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   Table of Contents     
LETTER TO EDITOR  
Year : 2016  |  Volume : 9  |  Issue : 1  |  Page : 85
Yoga in 42 African American women's memoirs reveal hidden tradition of health


Department of African American Studies, Africana Women's Studies, and History, Clark Atlanta University, Atlanta, GA, USA

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Date of Web Publication14-Dec-2015
 

How to cite this article:
Evans SY. Yoga in 42 African American women's memoirs reveal hidden tradition of health. Int J Yoga 2016;9:85

How to cite this URL:
Evans SY. Yoga in 42 African American women's memoirs reveal hidden tradition of health. Int J Yoga [serial online] 2016 [cited 2019 Dec 12];9:85. Available from: http://www.ijoy.org.in/text.asp?2016/9/1/85/171709


Dear Sir,

Researchers who document yoga's popularity in the United States likely underestimate the fullness of its impact if they do not include data from communities of color. In a search of over 200 published black women's memoirs, the term "yoga" appeared in 42 narratives.[1] Sadie and Bessie Delany are sisters who both lived over 100 years; they credited four decades of daily yoga as a main variable in their longevity.[2] Personal writing by Ann Petry (1965), Maya Angelou (1976), and Jan Willis (1969, 1981) also shows historic awareness of several physical and spiritual traditions, including tantric yoga. African American women's accounts of yoga's perceived benefits can inform doctors, therapists, and researchers interested in addressing health issues particular to this demographic.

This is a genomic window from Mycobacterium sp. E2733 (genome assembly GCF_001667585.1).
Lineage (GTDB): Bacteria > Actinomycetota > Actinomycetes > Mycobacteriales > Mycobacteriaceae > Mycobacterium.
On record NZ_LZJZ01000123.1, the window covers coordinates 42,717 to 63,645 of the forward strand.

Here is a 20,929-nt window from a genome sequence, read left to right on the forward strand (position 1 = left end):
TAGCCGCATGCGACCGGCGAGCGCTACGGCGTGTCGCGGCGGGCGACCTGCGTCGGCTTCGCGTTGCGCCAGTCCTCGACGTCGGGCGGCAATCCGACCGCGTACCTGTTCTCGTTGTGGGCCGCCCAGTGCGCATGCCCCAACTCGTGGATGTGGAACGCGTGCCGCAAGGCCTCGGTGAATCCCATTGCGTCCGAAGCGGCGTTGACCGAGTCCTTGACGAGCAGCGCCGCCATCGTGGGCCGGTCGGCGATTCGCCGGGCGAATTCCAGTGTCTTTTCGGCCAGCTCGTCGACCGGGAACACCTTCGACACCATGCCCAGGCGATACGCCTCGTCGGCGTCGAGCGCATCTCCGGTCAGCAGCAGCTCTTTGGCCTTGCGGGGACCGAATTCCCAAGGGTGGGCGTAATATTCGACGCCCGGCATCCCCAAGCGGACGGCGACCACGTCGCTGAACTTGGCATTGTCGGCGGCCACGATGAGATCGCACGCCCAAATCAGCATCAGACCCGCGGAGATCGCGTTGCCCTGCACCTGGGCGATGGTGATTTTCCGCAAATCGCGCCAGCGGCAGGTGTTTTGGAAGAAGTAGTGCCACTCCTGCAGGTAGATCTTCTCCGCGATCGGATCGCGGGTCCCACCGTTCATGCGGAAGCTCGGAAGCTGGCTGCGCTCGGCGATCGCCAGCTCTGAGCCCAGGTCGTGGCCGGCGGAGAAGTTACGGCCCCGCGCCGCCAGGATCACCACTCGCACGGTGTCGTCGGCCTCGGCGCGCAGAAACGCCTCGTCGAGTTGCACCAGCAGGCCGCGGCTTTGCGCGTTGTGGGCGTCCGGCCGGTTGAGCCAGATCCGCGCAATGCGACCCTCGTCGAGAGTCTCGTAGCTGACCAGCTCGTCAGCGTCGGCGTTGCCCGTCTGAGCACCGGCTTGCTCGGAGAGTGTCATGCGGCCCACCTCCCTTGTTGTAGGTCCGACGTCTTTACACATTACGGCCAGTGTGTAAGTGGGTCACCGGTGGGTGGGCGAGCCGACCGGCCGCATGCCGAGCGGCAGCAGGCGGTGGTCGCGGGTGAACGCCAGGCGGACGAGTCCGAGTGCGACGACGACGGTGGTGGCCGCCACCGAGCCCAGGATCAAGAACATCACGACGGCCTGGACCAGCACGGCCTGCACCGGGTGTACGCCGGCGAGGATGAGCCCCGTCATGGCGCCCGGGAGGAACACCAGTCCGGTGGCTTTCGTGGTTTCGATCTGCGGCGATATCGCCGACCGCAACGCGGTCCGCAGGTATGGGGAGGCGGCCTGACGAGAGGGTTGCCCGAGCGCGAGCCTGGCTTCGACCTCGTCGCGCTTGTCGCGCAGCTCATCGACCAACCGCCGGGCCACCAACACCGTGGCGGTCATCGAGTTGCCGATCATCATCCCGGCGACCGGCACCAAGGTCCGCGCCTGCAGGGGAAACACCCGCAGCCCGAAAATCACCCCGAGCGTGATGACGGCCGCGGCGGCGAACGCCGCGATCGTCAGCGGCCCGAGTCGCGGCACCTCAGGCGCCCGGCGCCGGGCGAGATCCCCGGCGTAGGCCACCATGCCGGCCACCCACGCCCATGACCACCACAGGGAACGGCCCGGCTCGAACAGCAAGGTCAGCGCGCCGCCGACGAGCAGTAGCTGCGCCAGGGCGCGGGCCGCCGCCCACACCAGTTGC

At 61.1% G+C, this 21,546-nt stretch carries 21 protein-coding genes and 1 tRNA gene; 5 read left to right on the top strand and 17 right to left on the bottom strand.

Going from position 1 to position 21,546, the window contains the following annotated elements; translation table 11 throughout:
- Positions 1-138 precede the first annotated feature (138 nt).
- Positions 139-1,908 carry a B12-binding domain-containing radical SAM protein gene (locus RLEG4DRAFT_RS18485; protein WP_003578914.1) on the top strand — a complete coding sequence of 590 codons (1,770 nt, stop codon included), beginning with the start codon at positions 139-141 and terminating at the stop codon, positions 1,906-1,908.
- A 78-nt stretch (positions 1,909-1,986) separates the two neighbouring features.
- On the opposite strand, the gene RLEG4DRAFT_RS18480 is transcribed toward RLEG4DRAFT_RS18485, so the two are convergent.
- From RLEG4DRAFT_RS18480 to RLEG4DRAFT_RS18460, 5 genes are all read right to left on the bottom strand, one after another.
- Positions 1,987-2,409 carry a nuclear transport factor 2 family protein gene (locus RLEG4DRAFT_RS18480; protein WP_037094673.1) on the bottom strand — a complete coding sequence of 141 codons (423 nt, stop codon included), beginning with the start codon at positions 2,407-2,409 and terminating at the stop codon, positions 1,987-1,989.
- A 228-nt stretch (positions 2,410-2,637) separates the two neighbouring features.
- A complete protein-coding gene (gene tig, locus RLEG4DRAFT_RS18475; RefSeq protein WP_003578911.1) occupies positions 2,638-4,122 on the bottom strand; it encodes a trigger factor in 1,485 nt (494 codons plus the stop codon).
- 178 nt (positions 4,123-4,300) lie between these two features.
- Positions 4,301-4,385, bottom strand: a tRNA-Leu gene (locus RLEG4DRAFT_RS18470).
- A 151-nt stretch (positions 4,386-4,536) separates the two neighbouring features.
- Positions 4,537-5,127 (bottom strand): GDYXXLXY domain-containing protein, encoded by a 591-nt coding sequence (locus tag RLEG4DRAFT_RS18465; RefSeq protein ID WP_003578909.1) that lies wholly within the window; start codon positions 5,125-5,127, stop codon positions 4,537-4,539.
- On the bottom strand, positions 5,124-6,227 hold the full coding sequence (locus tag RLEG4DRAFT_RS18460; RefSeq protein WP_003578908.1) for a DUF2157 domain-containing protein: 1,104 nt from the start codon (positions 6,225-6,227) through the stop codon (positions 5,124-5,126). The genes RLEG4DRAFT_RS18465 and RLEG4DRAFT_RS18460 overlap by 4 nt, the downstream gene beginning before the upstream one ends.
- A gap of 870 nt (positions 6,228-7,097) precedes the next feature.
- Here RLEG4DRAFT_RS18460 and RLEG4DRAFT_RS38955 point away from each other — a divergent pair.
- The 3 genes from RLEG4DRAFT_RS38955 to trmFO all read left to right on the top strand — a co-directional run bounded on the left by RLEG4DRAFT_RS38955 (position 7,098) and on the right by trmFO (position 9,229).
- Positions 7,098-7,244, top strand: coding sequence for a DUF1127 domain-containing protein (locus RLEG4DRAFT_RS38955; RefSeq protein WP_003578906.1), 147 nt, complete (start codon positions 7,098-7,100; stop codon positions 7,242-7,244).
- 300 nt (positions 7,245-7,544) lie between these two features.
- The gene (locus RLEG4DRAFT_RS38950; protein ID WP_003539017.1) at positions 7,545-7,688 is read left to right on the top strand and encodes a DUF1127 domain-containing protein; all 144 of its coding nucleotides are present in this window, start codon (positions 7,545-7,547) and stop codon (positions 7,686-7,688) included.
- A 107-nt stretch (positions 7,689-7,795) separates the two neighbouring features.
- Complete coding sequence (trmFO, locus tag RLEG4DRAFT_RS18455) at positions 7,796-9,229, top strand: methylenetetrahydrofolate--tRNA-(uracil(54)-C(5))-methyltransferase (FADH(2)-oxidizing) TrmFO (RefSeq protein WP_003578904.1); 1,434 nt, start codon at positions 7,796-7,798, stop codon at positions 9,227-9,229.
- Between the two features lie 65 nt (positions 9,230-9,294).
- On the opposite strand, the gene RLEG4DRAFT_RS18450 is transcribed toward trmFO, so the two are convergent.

Several black women have turned to yoga to improve health: Ann Petry adopted yoga to heal a back injury and Queen Latifah employed yoga in her effort to quit smoking. Robbin Alston, author of "The Art of Feeling Good: The Power of Àse Yoga", is a noteworthy case. Alston, a psychologist, discovered yoga after being diagnosed with breast cancer and became a yogini and instructor as a result of life-sustaining healing she experienced from her practice. She now teaches classes nationwide to reduce illness from cancer, high blood pressure, heart disease, and stroke that plague African American women.[3]

Anxiety is the leading psychological challenge for black women in the United States.[4] Narrative data support clinical findings regarding the pervasiveness of this particular mental health issue: In the Africana database survey, "anxiety" appeared in 174 memoirs.[1] A spring 2016 search showed International Journal of Yoga has published 87 articles referencing anxiety and PubMed journals routinely conclude that yoga's health benefits include decrease in several types of anxiety and depressive conditions. Given the documented positive effects of yoga on anxiety, a greater research focus on yoga as a preventative and corrective intervention for African American women is warranted.

Historical research and narrative data contribute to a more robust assessment of yoga's global impact on public health.[5] African American women have consistently engaged yoga as a little-known but effective pathway to wellness. Including diverse demographics as sources of knowledge in research can simultaneously uncover hidden traditions of positive practices and offer strategies to increase yoga's psychological and physical impact on marginalized populations.

 
   References Top

1.
Sesheta Database of Africana Autobiography. Available from: http://www.sesheta.net. [Last accessed on 2015 May 17].  Back to cited text no. 1
    
2.
Delany S, Delany E. Having Our Say: The Delany Sisters'First 100 Years. New York: Dell; 1994.  Back to cited text no. 2
    
3.
Alston R. The Art of Feeling Good: The Power of Àse Yoga. Indiana: I Universe; 2012.  Back to cited text no. 3
    
4.
Brown D, Keith V. In and Out of Our Right Minds: African American Women's Mental Health. New York: Columbia University Press; 2003.  Back to cited text no. 4
    
5.
For Full List of 42 Narratives. Available from: http://www.sesheta.net/featured-narratives.html. [Last accessed on 2015 May 17].  Back to cited text no. 5
    

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Correspondence Address:
Stephanie Y Evans
Clark Atlanta University, 223, James P. Brawley Dr. 200w McPheeters-Dennis, Atlanta, GA 30307
USA
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Source of Support: None, Conflict of Interest: None


DOI: 10.4103/0973-6131.171709

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